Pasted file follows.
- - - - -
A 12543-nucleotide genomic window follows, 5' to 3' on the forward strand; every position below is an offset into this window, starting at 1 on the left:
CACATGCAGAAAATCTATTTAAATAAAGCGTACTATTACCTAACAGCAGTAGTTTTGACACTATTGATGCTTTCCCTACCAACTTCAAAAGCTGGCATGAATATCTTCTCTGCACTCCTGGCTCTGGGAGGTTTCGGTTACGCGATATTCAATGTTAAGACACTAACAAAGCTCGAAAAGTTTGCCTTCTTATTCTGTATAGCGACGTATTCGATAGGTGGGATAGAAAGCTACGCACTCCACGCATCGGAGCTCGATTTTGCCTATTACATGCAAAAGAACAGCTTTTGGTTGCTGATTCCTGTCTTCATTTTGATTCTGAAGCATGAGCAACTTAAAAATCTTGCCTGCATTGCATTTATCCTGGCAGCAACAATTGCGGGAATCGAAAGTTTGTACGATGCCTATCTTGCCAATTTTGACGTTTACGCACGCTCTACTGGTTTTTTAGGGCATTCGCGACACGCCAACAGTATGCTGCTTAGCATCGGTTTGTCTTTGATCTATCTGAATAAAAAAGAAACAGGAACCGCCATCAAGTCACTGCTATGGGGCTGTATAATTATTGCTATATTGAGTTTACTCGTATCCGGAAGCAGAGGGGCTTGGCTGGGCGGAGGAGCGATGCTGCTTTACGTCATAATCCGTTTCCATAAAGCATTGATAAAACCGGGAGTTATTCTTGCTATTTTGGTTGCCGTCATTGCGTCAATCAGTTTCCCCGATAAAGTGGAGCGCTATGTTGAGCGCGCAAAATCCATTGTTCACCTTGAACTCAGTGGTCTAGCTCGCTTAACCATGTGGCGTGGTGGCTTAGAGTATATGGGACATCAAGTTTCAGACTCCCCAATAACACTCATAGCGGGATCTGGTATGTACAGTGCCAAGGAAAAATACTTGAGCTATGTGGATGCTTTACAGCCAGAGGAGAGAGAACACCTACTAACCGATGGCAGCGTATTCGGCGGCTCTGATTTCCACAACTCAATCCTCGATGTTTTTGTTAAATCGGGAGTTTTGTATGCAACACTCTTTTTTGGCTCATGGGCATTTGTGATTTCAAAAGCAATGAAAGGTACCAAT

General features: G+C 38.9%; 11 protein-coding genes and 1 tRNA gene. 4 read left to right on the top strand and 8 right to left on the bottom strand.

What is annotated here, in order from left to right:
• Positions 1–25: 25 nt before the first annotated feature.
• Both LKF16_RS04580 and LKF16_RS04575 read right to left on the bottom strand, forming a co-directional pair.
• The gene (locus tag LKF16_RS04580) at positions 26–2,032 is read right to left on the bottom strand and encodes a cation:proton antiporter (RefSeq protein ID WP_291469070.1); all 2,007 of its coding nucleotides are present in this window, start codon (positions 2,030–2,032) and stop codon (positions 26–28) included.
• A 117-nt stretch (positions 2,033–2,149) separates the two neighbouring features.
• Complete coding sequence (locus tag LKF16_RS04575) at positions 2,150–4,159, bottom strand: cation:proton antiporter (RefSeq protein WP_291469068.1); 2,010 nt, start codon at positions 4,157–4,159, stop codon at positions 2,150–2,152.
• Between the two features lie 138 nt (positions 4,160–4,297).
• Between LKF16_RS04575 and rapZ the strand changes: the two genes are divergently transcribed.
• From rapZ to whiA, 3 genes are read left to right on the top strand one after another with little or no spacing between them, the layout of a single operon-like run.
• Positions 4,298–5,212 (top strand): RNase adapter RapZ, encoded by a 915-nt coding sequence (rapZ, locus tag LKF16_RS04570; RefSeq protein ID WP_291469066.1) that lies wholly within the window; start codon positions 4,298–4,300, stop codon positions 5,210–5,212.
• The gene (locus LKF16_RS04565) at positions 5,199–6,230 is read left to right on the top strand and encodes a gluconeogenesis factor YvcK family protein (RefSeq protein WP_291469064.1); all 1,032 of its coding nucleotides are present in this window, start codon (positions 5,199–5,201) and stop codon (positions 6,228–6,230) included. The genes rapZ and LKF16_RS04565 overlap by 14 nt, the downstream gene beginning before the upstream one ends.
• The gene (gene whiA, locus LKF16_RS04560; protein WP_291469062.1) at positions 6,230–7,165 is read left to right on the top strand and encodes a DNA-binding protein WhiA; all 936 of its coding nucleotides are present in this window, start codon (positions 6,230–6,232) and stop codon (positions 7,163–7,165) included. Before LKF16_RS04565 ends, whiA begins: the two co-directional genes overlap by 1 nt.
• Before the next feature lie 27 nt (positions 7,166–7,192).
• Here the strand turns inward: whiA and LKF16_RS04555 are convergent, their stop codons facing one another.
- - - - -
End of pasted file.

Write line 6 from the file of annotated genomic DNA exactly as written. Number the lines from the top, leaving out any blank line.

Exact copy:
• Both LKF16_RS04580 and LKF16_RS04575 read right to left on the bottom strand, forming a co-directional pair.